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For some time, I have been reading essays declaring Occupy dead. They all point to the failure of the movement, since the repression of the encampments, to mount sustained, visible protest. One of Alexander Cockburn’s last columns was devoted to this theme. More recently, Tom Frank has weighed in with a similar argument. Often times these writers believe Occupy failed because of some flaw that may constitute a pet peeve in general–for Cockburn, it was too wedded to anarchist practices. For Frank, it was weighed down by academic jargon. For others, it failed to take the electoral arena seriously. And on and on.
At the same time, there are writers who affirm that Occupy lives. They point to Occupy Sandy, or struggles against evictions, or the rebellious spirit newly apparent in parts of the working class, as epitomized by the CTU and Walmart strikes of 2012 and the support remnants of Occupy lent to these struggles. Is it possible to reconcile these two competing perspectives? Can a movement die, and continue to live?
It reminds me of a cultural moment in my youth. Around 1985, you would see, in various bohemian haunts of the US, young people with buttons or painted jackets declaring “punk’s not dead.” I always thought that slogan was an example of “the affirmation is the negation.” In other words, nobody would say it if punk was actually alive and well. Born in Detroit and New York City, punk became genuinely explosive in the hands of the Sex Pistols in London. They wrecked the queen’s jubilee, denounced their own record label, and raged against the dead-end of late cold war culture. Rock had provided the soundtrack to youth rebellion in the sixties, but this was rock as rebellion, a practically unprecedented dadaist gesture in pop culture territory. When The Clash wedded punk sounds to more conventional left politics, the force of the punk gesture was already dissipating. There was another wave, “hardcore punk,” based in Los Angeles, which sonically made the Sex Pistols sound quaint, but its cultural impact was greatly reduced. By 1983, punk was dead.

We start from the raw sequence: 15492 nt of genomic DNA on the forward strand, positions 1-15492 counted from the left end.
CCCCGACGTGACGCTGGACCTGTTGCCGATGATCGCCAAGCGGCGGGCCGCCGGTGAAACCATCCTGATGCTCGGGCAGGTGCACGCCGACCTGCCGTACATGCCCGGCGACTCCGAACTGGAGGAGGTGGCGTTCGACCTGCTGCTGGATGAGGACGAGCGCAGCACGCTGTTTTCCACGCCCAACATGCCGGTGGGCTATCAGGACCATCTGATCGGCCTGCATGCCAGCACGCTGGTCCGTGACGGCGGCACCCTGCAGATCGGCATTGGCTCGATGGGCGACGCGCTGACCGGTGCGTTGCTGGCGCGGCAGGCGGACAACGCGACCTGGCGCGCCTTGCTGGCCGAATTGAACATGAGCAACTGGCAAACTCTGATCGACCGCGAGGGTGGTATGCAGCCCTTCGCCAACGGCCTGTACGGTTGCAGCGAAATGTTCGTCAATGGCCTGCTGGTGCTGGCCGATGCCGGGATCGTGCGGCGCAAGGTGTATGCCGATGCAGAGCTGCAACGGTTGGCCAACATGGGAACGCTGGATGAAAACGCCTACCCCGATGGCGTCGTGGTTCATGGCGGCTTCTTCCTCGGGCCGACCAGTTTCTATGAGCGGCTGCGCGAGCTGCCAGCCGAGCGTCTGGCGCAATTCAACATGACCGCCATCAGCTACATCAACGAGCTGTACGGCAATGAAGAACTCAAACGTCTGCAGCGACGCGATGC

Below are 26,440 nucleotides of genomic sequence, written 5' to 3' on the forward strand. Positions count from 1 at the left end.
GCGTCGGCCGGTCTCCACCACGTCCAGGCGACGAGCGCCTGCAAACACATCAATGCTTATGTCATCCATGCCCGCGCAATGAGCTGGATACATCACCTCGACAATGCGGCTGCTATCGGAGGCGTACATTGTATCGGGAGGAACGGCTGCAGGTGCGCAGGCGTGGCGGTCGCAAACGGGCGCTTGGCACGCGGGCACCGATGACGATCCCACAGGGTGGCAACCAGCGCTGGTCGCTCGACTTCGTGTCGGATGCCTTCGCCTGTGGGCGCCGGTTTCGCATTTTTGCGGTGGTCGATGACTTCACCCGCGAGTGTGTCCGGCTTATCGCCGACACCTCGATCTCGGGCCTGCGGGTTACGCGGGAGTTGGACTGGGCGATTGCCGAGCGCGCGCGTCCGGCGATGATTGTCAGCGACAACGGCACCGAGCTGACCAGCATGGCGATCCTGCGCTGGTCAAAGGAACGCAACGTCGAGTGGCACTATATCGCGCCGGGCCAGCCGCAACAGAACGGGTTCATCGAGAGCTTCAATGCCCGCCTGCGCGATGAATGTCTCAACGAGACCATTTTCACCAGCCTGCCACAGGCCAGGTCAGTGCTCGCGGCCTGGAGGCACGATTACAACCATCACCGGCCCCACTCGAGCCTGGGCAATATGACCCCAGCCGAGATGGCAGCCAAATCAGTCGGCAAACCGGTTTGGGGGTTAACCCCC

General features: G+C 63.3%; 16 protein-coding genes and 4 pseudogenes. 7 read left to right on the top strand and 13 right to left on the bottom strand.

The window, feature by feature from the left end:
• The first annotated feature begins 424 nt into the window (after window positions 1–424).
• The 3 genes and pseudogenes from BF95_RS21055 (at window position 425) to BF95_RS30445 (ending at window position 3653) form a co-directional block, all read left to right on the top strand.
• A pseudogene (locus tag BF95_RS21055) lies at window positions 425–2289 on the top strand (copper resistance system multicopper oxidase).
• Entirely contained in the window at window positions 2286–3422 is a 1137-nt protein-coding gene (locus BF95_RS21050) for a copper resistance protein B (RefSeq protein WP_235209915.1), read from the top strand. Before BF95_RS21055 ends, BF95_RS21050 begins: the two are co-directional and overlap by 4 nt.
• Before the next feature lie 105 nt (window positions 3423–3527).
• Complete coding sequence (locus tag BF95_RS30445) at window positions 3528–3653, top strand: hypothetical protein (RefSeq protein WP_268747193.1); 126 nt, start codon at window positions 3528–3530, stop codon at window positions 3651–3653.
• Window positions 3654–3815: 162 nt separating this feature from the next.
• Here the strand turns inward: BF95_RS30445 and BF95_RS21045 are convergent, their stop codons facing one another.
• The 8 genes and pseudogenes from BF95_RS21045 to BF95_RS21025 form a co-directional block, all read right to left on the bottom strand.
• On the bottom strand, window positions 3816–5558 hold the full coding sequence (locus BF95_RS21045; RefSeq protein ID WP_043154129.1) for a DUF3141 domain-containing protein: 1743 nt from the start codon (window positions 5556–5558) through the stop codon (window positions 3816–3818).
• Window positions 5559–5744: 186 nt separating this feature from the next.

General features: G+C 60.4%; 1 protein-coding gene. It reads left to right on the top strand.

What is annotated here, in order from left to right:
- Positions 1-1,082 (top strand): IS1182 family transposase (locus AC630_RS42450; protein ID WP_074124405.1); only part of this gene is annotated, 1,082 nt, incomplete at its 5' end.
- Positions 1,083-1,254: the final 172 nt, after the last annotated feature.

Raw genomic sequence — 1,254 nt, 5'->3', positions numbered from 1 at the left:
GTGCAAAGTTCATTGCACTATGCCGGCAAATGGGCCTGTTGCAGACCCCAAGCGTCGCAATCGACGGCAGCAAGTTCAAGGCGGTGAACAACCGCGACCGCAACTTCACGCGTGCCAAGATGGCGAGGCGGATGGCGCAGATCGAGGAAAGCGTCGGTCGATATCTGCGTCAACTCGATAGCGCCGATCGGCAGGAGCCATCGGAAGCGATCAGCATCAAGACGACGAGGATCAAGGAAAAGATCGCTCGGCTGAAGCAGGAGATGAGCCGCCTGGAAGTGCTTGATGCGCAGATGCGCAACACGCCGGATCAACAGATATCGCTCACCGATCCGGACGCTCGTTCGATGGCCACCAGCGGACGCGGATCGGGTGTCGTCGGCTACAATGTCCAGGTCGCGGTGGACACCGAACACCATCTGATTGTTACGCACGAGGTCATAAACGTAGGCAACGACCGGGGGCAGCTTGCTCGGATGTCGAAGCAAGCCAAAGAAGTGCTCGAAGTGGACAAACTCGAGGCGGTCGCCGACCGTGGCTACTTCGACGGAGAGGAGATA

Or was it? Throughout the eighties, many of the best bands of the American underground, something of a refuge from the wretchedness of Reaganism, were punks (the Minutemen, Husker Du). Around 1991, it finally blew up commercially in the US, as Nirvana’s Nevermind sold millions. Punk didn’t overthrow pop music in its entirety, as the Sex Pistols seemed to hope. But it did several valuable things. It legitimized a do-it-yourself culture that has resonated for decades. And, crucially, it overthrew, or at least provided an enduring counterpoint to, the “love is all you need” hippie idiocy, simultaneously anti-human in its antagonism to real human attitudes and emotions like anger and hatred and creepy in its legitimization of “free hugs” molesters and worse. Whenever people have to get out the anger burning inside them, they turn to the time-tested format of punk. Well into the 90s, riot grrls made excellent use of punk. In fact, just last year, Pussy Riot proved the time-tested gestures still carry a punch.